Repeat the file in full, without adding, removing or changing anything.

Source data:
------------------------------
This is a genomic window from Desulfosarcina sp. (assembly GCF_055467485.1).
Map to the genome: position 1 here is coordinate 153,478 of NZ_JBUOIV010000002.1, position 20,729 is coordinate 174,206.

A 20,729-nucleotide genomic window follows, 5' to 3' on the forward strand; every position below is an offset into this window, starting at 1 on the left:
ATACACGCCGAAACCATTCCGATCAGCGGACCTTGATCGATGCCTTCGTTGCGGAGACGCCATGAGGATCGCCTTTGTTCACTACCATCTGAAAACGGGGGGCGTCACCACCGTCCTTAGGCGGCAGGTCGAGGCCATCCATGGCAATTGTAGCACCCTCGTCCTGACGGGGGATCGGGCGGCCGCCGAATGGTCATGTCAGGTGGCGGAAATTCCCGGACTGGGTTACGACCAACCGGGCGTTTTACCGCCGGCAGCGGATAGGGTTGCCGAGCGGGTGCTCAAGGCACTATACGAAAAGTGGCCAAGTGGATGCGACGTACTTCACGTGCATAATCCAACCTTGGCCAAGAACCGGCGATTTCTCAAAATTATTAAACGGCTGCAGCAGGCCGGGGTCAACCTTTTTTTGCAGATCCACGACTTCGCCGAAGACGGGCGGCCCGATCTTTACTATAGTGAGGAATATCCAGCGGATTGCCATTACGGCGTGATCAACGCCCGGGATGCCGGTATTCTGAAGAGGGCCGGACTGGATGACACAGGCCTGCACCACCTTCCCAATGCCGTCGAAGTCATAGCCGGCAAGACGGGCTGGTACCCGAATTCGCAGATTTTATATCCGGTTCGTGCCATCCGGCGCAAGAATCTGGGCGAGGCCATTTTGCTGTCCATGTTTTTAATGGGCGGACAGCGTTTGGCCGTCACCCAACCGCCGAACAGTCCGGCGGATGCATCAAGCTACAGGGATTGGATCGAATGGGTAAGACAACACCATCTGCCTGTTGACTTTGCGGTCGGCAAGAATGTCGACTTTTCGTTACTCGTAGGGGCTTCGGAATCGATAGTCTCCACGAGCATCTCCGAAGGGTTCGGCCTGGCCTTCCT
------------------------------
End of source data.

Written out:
This is a genomic window from Desulfosarcina sp. (assembly GCF_055467485.1).
Map to the genome: position 1 here is coordinate 153,478 of NZ_JBUOIV010000002.1, position 20,729 is coordinate 174,206.

A 20,729-nucleotide genomic window follows, 5' to 3' on the forward strand; every position below is an offset into this window, starting at 1 on the left:
ATACACGCCGAAACCATTCCGATCAGCGGACCTTGATCGATGCCTTCGTTGCGGAGACGCCATGAGGATCGCCTTTGTTCACTACCATCTGAAAACGGGGGGCGTCACCACCGTCCTTAGGCGGCAGGTCGAGGCCATCCATGGCAATTGTAGCACCCTCGTCCTGACGGGGGATCGGGCGGCCGCCGAATGGTCATGTCAGGTGGCGGAAATTCCCGGACTGGGTTACGACCAACCGGGCGTTTTACCGCCGGCAGCGGATAGGGTTGCCGAGCGGGTGCTCAAGGCACTATACGAAAAGTGGCCAAGTGGATGCGACGTACTTCACGTGCATAATCCAACCTTGGCCAAGAACCGGCGATTTCTCAAAATTATTAAACGGCTGCAGCAGGCCGGGGTCAACCTTTTTTTGCAGATCCACGACTTCGCCGAAGACGGGCGGCCCGATCTTTACTATAGTGAGGAATATCCAGCGGATTGCCATTACGGCGTGATCAACGCCCGGGATGCCGGTATTCTGAAGAGGGCCGGACTGGATGACACAGGCCTGCACCACCTTCCCAATGCCGTCGAAGTCATAGCCGGCAAGACGGGCTGGTACCCGAATTCGCAGATTTTATATCCGGTTCGTGCCATCCGGCGCAAGAATCTGGGCGAGGCCATTTTGCTGTCCATGTTTTTAATGGGCGGACAGCGTTTGGCCGTCACCCAACCGCCGAACAGTCCGGCGGATGCATCAAGCTACAGGGATTGGATCGAATGGGTAAGACAACACCATCTGCCTGTTGACTTTGCGGTCGGCAAGAATGTCGACTTTTCGTTACTCGTAGGGGCTTCGGAATCGATAGTCTCCACGAGCATCTCCGAAGGGTTCGGCCTGGCCTTCCT